At last we drove up to Squamish and picked up my new loom this past weekend, a Cherryville 8-shaft counterbalance loom. I feel quite lucky to have found this loom, as not only is it in beautiful condition (more pictures soon), it’s only been owned by one weaver before me and she kept the original information about the loom and her correspondence with it’s loom maker, Lyle Twan. I’d heard a bit about Cherryville looms before, they were made in BC from local fir and birch. This is pretty much my dream loom. I bought the loom from the family of this weaver, as she had recently passed away, I was also very lucky as they offered me any of her other books, tools and fiber that I thought I might use, much of which is wool and linen and will become some rugs and blankets this winter.
I have just invited a counterbalance 60 inch 4 shaft loom into my life. GULP. There was a posting on a recent newsletter from my Guild, someone was giving away this loom for free. The loom came from Sweden with a weaver maybe 30 years ago, she wove on it for years and then moved back to Sweden and wasn’t able to take it with her, so gave it to a fellow weaver who’s had it in her garage for years and is now moving house and the loom had to go. I was seriously second-guessing agreeing to take it in the week between seeing it and picking it up, it’s huge and in pieces and I live in an apartment that already has one 45 inch Mira loom in the living room. I won’t be able to set it up for the time being, but now that I’ve fit most of parts (save the beater) into my closet, I’m glad I got it. The warp beam itself is about 8 inches in diameter of solid timber and the bench is built into the frame! The former owner also threw in all of her old copies of Handwoven and Shuttle, Spindle and Dye Pot, so that was a score in and of itself.
Since all the blankets are done, fulled and ready to go with me to Germany in two weeks, I’ve got some time to organize my stash and figure out what to make next. I feel like I definitely need a break from plain weave and twill, so after reading through one of the old issues of Handwoven I’m going to get a Summer and Winter sample going this week. And as the weather gets warmer I can’t bear the thought of weaving anything more out of worsted wool, so I’m also going to weave a set of bath towels using a waffle weave treadling on a huck threading with 4 ply cotton.
Backstrap loom, new pots
My borderline obsessive checking of craigslist for looms and equipment (despite not needing another loom or any other equipment) discovered a gem last week, a handmade backstrap loom. The woman I bought it from had got it directly from a weaver she met while in Central America, all of the parts were made by the weaver
I love my new Mira. I got a warp on it over the last few days and sat down and wove on it last night and it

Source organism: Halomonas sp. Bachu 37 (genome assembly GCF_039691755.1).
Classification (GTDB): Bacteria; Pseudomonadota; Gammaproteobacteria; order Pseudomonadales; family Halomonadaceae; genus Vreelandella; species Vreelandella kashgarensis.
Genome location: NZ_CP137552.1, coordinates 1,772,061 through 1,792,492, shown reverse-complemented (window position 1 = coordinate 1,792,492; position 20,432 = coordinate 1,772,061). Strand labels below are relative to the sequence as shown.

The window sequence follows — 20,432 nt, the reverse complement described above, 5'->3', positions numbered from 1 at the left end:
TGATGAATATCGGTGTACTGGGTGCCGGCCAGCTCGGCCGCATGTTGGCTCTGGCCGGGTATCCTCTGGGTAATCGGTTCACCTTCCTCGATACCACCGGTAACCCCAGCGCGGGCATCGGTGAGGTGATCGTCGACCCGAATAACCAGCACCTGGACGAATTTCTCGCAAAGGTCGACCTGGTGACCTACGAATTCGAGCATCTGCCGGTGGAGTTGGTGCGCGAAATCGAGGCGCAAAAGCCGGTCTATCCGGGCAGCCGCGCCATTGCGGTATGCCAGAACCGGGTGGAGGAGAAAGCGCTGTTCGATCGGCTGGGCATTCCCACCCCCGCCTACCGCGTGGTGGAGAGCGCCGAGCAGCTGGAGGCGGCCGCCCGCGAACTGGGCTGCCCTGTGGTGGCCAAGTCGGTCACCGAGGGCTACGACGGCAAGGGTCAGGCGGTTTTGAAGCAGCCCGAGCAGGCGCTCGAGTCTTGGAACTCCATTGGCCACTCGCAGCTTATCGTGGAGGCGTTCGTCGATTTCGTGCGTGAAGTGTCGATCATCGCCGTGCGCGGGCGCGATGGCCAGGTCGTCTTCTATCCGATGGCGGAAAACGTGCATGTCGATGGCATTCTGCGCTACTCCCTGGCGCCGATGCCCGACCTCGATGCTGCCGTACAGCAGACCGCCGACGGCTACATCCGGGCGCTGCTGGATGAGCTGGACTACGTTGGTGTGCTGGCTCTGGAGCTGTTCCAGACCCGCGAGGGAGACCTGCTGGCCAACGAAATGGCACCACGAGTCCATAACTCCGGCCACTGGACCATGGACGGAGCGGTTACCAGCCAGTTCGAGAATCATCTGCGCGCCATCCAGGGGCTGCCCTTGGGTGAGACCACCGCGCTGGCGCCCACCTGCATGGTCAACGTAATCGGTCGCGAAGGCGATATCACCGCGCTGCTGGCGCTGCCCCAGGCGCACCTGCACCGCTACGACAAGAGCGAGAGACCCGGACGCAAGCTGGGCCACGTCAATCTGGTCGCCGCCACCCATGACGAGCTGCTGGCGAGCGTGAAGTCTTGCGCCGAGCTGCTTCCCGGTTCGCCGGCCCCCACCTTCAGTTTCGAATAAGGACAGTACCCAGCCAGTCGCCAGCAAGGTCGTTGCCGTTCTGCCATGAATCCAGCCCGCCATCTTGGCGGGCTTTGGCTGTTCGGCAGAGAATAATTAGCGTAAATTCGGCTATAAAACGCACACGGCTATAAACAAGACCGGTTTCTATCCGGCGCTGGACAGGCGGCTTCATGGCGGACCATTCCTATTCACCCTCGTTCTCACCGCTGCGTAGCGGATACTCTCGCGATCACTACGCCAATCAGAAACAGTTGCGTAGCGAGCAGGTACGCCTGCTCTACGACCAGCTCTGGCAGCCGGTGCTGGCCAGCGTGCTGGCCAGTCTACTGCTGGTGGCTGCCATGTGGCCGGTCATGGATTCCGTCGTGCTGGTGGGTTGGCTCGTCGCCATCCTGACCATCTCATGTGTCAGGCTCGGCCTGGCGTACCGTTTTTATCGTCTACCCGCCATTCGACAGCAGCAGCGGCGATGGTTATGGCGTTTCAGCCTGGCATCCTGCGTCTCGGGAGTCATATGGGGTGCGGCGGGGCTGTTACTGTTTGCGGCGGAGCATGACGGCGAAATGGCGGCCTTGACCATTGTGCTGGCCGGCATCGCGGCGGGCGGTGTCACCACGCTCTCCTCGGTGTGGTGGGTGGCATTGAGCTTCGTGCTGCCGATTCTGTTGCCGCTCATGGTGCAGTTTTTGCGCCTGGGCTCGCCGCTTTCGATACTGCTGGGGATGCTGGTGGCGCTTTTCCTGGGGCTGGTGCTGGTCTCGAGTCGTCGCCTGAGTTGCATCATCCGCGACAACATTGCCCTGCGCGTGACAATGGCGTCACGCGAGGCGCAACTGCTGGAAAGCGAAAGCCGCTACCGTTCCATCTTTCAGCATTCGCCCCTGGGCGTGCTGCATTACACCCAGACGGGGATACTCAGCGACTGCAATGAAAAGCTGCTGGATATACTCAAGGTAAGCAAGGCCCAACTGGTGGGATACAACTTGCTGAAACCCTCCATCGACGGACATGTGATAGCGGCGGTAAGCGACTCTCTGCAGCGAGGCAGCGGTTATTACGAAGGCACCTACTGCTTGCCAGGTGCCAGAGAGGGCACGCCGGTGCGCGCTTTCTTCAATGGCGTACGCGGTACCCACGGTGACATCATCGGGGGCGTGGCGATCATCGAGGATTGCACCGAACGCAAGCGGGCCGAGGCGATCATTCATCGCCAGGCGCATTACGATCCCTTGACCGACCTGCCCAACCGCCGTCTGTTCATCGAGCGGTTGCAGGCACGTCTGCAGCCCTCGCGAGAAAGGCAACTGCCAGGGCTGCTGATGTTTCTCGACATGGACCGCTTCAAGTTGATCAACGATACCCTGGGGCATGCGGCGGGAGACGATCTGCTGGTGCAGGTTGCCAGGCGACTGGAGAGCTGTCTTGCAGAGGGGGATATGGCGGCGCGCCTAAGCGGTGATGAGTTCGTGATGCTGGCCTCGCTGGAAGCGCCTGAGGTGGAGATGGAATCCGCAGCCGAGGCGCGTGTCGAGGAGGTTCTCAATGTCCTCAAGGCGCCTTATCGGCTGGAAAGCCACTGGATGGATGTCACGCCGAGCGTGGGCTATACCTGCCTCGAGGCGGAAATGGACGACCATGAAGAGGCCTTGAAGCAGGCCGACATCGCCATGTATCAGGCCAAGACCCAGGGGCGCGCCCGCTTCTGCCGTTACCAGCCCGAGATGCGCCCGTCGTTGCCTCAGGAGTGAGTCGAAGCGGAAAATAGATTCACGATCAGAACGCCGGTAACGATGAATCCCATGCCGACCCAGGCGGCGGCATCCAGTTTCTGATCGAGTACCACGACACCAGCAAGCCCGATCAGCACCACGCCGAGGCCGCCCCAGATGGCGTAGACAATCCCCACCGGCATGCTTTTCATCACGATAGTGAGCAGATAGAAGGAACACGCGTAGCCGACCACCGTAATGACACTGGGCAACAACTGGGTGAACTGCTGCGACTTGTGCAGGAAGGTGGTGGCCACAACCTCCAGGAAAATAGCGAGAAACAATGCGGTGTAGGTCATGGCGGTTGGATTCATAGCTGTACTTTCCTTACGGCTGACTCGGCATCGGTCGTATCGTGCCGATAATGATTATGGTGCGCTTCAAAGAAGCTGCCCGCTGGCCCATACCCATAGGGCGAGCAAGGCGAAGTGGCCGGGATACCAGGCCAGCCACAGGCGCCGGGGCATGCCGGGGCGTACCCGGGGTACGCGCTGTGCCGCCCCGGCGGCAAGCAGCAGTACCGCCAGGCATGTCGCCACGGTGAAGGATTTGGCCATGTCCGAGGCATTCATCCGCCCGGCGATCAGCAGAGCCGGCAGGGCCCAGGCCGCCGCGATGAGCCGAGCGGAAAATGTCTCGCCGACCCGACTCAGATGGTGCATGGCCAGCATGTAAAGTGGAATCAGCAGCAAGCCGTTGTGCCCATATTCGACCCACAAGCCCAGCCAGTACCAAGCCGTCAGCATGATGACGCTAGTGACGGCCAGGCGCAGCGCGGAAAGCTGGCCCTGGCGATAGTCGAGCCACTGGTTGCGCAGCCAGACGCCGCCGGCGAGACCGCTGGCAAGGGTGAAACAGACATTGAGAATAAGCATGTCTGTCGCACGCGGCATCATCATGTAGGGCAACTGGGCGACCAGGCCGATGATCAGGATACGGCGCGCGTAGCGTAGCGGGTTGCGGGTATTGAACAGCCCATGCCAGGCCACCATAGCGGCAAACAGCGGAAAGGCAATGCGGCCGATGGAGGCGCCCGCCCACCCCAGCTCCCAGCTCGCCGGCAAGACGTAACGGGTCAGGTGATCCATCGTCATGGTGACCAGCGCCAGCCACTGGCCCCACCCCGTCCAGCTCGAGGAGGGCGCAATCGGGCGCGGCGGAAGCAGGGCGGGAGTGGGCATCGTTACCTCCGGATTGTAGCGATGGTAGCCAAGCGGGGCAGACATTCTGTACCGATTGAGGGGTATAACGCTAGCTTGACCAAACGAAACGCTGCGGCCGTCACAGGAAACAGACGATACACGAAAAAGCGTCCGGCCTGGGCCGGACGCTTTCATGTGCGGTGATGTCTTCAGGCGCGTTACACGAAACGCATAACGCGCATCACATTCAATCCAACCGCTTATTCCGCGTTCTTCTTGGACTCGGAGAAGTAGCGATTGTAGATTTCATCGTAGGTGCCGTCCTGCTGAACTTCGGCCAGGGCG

Loom crisis averted
I love this picture of the writer Angela Carter, with the kilim folding up from the floor, the tapestry on the wall and the baskets and rattan table. I nearly thought this week that I was going to have to buy another loom, as the friction break on my Nilus was slipping. Luckily, Leclerc has a FAQ page, where I read that I could remove the metal strapping, file the actual metal of the brake and put it back together. I was feeling very much uninspired to do so until I spent Monday afternoon in the Vancouver Archives (more on that soon) and was amazed at reading bits of newspaper clippings and newsletters from the 1930s where weavers were building their own looms, from scratch. With these ladies in mind I went at my loom with a wrench and a file and lo and behold it’s fixed. The only victim was the half made rug I had warped on the loom, but I wasn’t totally happy with the weight of the wool I was using for the weft (not heavy enough for a rug), so it’s not a total loss. I will need to upgrade in the fall to a loom that can weave a larger width for a collaborative project I’ll be working on, but for the time being my Nilus can keep doing the job… although after reading about another Vancouver weaver in the Archive who had 8 looms in her house, I feel legitimized in keeping two looms around.
I spent this past weekend on Salt Spring Island, where spring is pretty much struggling to arrive as much as it over here. However, it was nice to see some rhubarb sprouting and the latest developments on the wooden sailboat my brother is at work restoring and get some beautiful ceramics from Meg Buckley. We visited her studio which was cozy beyond belief, she was getting prepared to put a huge amount of stoneware work into her kiln as well as sitting down to throw in porcelain.
Above are some pictures of my loom in situ – I’ve just recently moved it home after work in a shared studio for a while, I was spending so much time weaving that I wanted to have my loom closer to hand and with loads more natural light than in the studio I was working in.
Spider plant assitant
Mora bobbin winder arrived!
A Nilus Leclerc (my loom), c 1959